Chapter 12 - Epilogue

There were no innocents in the 1768 election.  On one side the Mayor and Corporation had abused their position by restricting the voting electorate; Leicester and Standish brought violent followers into Preston much to the distress of the inhabitants.  The other side of the coin reveals that Hoghton and, especially, Burgoyne escalated the violence and, behind the scenes, the Derby family used their local power and political influence to manipulate the final result.  As a consequence of the resurgence of Stanley influence, Prestons political scene went quiet and the days of rioting in the streets were left behind, but not quite forgotten. Subsequent years would put the voter requirements, with some minor tweaks, on a more traditional footing.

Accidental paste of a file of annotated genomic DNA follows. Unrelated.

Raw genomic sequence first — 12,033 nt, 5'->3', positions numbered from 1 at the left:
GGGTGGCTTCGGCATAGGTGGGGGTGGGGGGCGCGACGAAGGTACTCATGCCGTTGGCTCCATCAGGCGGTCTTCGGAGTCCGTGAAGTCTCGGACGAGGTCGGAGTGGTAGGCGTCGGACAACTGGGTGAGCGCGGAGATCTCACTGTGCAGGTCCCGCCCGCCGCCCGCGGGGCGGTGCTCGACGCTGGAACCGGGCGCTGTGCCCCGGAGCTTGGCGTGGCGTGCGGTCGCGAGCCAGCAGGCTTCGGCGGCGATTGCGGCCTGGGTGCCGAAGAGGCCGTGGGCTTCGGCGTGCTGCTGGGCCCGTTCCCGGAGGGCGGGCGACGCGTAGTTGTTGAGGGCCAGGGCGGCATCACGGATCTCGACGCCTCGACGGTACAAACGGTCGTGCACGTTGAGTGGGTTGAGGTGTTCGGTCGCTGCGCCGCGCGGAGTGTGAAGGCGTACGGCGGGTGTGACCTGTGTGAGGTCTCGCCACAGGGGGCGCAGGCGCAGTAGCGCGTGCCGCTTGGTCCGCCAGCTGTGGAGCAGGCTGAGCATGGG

I would like to think it is that one document to be found in the Lancashire Archives, DDPd 11/51, which stands out.  It opens up glimpses of ordinary people in Preston in 1768; the rich and the poor; their hopes, fears and humour; a chance of free beer and food for a couple of weeks; their relationships with family, employers and the gentry in the area; it also highlights individual connections between state and church.  What might have started with the emotive word “riot” ended up revealing the everyday lives of the people of Preston and surrounding area.  With this, a fascinating story ends.